Trade marks Applications in Jamaica: International Registrations under the Trade Mark (Amendments) Act 2021
The Trade Marks (Amendments) Act 2021 (“the Act”) was enacted in June 2021. The Act is meant to, among other things, bring the Madrid Protocol into effect in Jamaica. The Madrid Protocol is a treaty whereby, inter alia, contracting countries agree to allow international applications to be registered in their country once the applicant has designated that country as one in which they wish to file an application. Contracting Parties include Antigua and Barbuda, Australia, Cuba, Germany, the European Union and now Jamaica.
The Madrid Protocol will allow entities and individuals who are incorporated in or nationals of Jamaica, domiciled in Jamaica or have a real and effective commercial or industrial establishment in Jamaica, to file a national application to register a trade mark, and simultaneously select other contracting parties in which it wishes to file.
Conversely, this means that entities or individuals in contracting parties may designate Jamaica as one of those countries in which they wish to file an application. This will mean that an entity or individual will file an application in their home country (the “national application”) and indicate all the additional contracting parties they wish to file in (“international registrations”). These applications are then sent to International Bureau of the World Intellectual Property Organisation (the “International Bureau”).
Once an international registration is made which designates Jamaica, the International Bureau will notify the Registrar of Trade Marks at the Jamaica Intellectual Property Office (“JIPO”) that an international registration contains a designation of Jamaica. The Jamaican Registrar will then publish the international registration in the Intellectual Property Journal and proceed to examine the international registration on substantive grounds. This international registration will receive the same application date as the national application.
Any person who opposes the protection of an international registration designating Jamaica should then file a notice of opposition within two months of the date of publication in the Intellectual Property Journal. This deadline is non-extendable. Once two months from the date of the publication has passed, a third party will not be able to oppose the registration of the mark in Jamaica. Where an opposition is filed in respect of the international registration, the Registrar must, before the expiration of eighteen months from the date of notification of the application from the International Bureau, notify the International Bureau of a provisional refusal of protection together with a statement of grounds of provisional refusal. Thereafter, opposition proceedings under the Trade Marks Act, will commence.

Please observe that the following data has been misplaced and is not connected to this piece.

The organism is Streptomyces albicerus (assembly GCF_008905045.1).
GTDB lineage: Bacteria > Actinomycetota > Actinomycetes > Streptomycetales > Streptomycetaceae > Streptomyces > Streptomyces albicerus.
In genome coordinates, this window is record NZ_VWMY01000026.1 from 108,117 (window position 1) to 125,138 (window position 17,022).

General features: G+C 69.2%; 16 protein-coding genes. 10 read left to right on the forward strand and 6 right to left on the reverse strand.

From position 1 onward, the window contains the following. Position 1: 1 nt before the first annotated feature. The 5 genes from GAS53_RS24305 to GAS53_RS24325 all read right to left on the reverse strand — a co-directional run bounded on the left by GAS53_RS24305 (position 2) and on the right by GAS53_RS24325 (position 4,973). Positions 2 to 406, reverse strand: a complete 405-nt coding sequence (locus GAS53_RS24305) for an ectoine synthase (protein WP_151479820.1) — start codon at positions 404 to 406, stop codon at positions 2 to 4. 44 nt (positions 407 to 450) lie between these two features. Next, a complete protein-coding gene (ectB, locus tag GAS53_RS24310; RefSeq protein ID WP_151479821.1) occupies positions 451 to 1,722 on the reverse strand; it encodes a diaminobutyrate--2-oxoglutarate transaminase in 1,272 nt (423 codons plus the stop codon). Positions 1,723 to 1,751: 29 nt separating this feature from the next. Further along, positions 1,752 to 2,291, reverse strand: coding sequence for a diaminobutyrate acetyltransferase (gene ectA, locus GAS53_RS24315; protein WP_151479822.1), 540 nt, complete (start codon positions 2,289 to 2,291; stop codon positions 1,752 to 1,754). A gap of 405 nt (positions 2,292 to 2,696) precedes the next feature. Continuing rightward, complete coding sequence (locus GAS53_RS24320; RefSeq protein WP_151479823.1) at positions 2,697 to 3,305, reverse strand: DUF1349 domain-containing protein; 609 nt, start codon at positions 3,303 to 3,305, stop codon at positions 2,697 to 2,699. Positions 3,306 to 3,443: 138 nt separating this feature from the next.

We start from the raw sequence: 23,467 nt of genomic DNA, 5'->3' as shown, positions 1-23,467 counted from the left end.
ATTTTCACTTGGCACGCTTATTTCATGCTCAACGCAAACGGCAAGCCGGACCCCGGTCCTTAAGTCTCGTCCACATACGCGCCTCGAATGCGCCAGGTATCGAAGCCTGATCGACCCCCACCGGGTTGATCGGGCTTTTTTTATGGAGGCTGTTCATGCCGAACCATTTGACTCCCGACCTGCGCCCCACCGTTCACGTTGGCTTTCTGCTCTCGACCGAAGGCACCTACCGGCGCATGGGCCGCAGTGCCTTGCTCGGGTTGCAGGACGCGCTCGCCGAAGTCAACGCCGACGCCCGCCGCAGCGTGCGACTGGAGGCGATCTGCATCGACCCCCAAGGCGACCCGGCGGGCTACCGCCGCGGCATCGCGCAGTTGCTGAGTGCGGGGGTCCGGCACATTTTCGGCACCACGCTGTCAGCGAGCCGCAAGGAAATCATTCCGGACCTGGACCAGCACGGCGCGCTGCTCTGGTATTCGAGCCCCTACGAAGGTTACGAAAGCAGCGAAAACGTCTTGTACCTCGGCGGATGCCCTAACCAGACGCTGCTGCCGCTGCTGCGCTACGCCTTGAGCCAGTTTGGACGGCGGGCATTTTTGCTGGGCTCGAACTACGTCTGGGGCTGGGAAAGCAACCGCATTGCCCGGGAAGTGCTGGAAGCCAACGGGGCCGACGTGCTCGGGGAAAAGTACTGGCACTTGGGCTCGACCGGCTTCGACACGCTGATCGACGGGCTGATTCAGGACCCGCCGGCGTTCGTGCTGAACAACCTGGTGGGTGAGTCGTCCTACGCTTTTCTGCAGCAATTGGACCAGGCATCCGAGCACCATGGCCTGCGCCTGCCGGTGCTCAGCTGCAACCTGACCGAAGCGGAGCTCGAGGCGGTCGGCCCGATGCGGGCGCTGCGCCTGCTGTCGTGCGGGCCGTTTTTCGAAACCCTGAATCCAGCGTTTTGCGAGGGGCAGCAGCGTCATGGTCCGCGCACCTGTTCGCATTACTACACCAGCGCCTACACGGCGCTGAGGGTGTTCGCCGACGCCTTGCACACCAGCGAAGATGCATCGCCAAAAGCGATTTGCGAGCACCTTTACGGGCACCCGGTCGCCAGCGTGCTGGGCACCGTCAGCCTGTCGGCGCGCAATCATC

Where the Registrar, after the examination period, determines that the trade mark which is the subject of an international registration should not be accepted for registration in Jamaica or can only be accepted with conditions, the Registrar must, before the expiration of eighteen months from the date of notification of the application from the International Bureau, notify the International Bureau of her refusal together with a statement of grounds of provisional refusal.
The owner of the international registration designating Jamaica may respond to the provisional refusal of protection by requesting in writing a review of the decision within two months from the date of the notification of the provisional refusal was sent by the International Bureau to the owner. Where the owner of the international registration designating Jamaica does not respond to the provisional refusal within two months, the designation of Jamaica will be deemed abandoned and the trade mark will not be registered in Jamaica.
If the procedures related to the provisional refusal are addressed and completed, and the Registrar either totally or partially withdraws the provisional refusal, the trade mark will be registered for all of the goods and services, in the case where the refusal was totally withdrawn, and where there was a partial withdrawal, the trade mark will be registered for some of the goods and services, depending on the partial withdrawal.
Where the Registrar has sent a notification of provisional refusal and all the procedures related to the refusal are addressed and completed, and the Registrar decides to confirm the refusal for all the goods and services being applied for, the Registrar will send notice to the International Bureau.
Where after examination, the Registrar finds that there are no grounds for the Registrar to refuse registration, the Registrar must within eighteen months send notice to the International Bureau that protection is being granted to the mark.
Where an international registration designating Jamaica is cancelled by the International Bureau in respect of some or all the goods and services listed in the international registration, the owner can file an application to register the trade mark directly with the Registrar.
The Madrid Protocol is meant to facilitate easier applications of trade marks worldwide. As it is not a requirement for the owner of an international registration to appoint an agent in Jamaica, it would be interesting to see if owners will use Madrid Protocol or if they will continue to liaise with the local practitioners. Each jurisdiction has its unique quirks and local practitioners may be able to point out deficiencies in applications or the application process from the onset so as to avoid oppositions or refusals.
Helen Liu is an Associate at Myers, Fletcher & Gordon, and is a member of the firm’s Commercial Department. Helen may be contacted via firstname.lastname@example.org or www.myersfletcher.com. This article is for general information purposes only and does not constitute legal advice.